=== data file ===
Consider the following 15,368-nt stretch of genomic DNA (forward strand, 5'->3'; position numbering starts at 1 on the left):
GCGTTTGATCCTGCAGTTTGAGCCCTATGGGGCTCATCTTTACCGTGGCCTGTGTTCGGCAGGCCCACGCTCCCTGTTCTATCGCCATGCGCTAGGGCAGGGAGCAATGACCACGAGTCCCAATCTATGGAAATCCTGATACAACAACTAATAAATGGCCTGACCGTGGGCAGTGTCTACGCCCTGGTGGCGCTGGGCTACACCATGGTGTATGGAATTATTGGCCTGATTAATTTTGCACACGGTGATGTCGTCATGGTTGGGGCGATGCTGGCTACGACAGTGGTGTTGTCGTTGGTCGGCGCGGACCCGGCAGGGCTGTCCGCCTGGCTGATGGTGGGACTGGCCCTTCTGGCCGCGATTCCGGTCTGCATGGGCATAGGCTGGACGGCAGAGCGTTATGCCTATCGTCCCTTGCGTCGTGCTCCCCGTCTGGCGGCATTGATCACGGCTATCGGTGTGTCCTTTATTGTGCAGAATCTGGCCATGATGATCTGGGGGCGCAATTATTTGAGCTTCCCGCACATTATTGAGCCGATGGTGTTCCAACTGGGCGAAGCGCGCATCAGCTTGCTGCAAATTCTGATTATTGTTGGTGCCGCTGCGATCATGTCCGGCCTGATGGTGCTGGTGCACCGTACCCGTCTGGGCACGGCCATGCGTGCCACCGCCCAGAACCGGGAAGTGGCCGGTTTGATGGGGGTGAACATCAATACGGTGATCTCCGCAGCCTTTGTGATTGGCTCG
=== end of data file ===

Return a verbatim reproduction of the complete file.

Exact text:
Consider the following 15,368-nt stretch of genomic DNA (forward strand, 5'->3'; position numbering starts at 1 on the left):
GCGTTTGATCCTGCAGTTTGAGCCCTATGGGGCTCATCTTTACCGTGGCCTGTGTTCGGCAGGCCCACGCTCCCTGTTCTATCGCCATGCGCTAGGGCAGGGAGCAATGACCACGAGTCCCAATCTATGGAAATCCTGATACAACAACTAATAAATGGCCTGACCGTGGGCAGTGTCTACGCCCTGGTGGCGCTGGGCTACACCATGGTGTATGGAATTATTGGCCTGATTAATTTTGCACACGGTGATGTCGTCATGGTTGGGGCGATGCTGGCTACGACAGTGGTGTTGTCGTTGGTCGGCGCGGACCCGGCAGGGCTGTCCGCCTGGCTGATGGTGGGACTGGCCCTTCTGGCCGCGATTCCGGTCTGCATGGGCATAGGCTGGACGGCAGAGCGTTATGCCTATCGTCCCTTGCGTCGTGCTCCCCGTCTGGCGGCATTGATCACGGCTATCGGTGTGTCCTTTATTGTGCAGAATCTGGCCATGATGATCTGGGGGCGCAATTATTTGAGCTTCCCGCACATTATTGAGCCGATGGTGTTCCAACTGGGCGAAGCGCGCATCAGCTTGCTGCAAATTCTGATTATTGTTGGTGCCGCTGCGATCATGTCCGGCCTGATGGTGCTGGTGCACCGTACCCGTCTGGGCACGGCCATGCGTGCCACCGCCCAGAACCGGGAAGTGGCCGGTTTGATGGGGGTGAACATCAATACGGTGATCTCCGCAGCCTTTGTGATTGGCTCG